Overview of the Comprehensive Strategy
The Comprehensive Strategy incorporates two principal components:
The Comprehensive Strategy incorporates the philosophy of balanced and restorative justice by employing restitution, community service, and other restorative justice programs when appropriate (Howell, 1995). This multidisciplinary, research-based framework is guided by the following six principles for preventing and reducing high-risk behaviors:
The primary goal of the Comprehensive Strategy is to create a seamless continuum of juvenile and family services and programs within a community. This "continuum of care" begins by providing research-based prevention services for all youth and ensuring targeted programs for youth at greatest risk. For juvenile offenders, the Comprehensive Strategy provides immediate interventions. In addition, for youth who have committed more serious or repeated delinquent acts, the juvenile justice system needs to incorporate research-based graduated sanctions, like those outlined by the Comprehensive Strategy, that combine accountability and rehabilitation components designed to deter future delinquency and protect the community.
The primary objective of a community's Comprehensive Strategy process is to unify and enhance existing programs and services and to develop a systematic approach for:
The process of planning and implementing a comprehensive community strategy involves several interrelated and ongoing steps: mobilizing the community, its key leaders, and other stakeholders and familiarizing them with the goals, principles, and elements of the Comprehensive Strategy process; conducting community assessments (e.g., analysis of risk factors, existing systems, and resources); and conducting a strategic planning process to identify, implement, and coordinate appropriate services and monitor their effectiveness.
Mobilizing the Community
A key goal of the Comprehensive Strategy is to mobilize all segments of the communityschools, government agencies, law enforcement, courts and corrections, public and private social service agencies, businesses, civic organizations, the faith community, and private citizensto cooperate in a coordinated and comprehensive approach to the problems and needs of juveniles in their neighborhoods and the community at large. Commitment from community leaders is crucial to the success of a coordinated effort. These individuals must understand and champion the principles and goals of the Comprehensive Strategy and be willing to commit resources to the assessment, planning, and implementation processes.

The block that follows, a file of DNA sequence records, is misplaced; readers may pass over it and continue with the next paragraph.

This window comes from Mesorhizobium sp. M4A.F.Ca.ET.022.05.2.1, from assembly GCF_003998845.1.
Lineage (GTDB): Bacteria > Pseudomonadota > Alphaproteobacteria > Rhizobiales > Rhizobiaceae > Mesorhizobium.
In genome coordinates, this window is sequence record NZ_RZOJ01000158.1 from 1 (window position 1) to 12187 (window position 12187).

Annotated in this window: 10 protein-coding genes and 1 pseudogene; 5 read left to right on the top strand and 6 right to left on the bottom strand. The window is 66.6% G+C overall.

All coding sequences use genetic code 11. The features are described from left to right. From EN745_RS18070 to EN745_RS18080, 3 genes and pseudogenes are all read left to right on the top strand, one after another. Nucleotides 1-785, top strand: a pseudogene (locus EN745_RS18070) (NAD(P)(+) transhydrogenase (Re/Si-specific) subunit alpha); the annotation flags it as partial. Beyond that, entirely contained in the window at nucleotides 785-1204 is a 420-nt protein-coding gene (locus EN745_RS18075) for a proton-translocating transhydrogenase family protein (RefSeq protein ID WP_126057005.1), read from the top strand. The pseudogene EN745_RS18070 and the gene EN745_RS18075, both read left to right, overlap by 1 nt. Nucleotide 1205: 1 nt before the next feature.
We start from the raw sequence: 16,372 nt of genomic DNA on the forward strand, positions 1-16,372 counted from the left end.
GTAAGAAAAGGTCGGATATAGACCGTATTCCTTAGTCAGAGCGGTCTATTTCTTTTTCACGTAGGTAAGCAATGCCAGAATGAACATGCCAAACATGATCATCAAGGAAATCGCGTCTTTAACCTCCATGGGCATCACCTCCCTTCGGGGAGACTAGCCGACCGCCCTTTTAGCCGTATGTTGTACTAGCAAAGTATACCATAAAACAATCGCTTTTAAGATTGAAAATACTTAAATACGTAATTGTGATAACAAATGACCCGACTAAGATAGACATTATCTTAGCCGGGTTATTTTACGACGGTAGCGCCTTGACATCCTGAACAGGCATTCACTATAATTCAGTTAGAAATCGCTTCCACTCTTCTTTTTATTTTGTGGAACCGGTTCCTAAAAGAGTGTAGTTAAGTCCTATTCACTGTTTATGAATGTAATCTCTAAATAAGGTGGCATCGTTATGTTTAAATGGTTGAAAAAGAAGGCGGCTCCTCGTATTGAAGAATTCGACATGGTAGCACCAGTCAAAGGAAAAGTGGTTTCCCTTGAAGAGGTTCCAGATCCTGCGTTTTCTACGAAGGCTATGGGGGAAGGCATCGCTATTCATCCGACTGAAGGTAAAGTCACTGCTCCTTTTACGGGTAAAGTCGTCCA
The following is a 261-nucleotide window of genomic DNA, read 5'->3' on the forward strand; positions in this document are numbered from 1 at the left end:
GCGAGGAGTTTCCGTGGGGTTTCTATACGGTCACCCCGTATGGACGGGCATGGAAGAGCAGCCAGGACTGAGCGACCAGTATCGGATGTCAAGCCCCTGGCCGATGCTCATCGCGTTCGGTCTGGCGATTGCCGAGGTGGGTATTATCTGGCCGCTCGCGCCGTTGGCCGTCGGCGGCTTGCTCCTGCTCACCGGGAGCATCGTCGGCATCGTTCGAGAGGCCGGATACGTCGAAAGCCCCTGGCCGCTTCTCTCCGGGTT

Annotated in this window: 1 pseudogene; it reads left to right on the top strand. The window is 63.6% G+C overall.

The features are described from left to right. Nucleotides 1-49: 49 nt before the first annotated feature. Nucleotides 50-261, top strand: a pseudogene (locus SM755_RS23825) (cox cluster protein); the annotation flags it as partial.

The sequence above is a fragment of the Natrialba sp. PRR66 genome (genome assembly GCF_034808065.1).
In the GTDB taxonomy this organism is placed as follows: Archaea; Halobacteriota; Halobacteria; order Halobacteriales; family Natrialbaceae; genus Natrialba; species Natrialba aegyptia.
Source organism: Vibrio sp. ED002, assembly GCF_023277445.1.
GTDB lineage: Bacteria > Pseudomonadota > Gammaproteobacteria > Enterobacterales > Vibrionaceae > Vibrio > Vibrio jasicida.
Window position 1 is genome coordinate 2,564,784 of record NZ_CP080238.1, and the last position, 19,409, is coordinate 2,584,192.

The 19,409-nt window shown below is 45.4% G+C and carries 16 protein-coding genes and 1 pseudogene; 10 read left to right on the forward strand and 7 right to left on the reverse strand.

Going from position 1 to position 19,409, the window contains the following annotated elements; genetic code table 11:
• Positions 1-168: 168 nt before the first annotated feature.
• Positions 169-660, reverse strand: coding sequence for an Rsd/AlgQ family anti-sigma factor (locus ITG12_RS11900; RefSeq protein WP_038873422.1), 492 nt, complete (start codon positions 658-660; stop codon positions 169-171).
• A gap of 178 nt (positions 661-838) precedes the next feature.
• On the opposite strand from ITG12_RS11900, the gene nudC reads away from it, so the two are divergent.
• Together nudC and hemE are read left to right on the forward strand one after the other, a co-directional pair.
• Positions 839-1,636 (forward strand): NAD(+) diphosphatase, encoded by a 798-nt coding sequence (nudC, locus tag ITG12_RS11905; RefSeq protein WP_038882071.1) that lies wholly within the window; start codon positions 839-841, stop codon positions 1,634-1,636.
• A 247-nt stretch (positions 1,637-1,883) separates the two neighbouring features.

Conducting Community Assessments
A risk-focused planning approach to reducing juvenile delinquency is a cornerstone of the Comprehensive Strategy. Both the prevention and graduated sanctions components of the strategy are based on assessing and responding systematically to risk factorsat the community level for prevention efforts and at the individual level for objective decisionmaking about appropriate interventions for system-involved youth. The ultimate goal of the Comprehensive Strategy is a continuum of services, including research-based prevention programs that address risk factors in the community and a system of research-based graduated sanctions that provide a range of dispositional alternatives for youth in the juvenile justice system based on their risk of reoffending and need for treatment.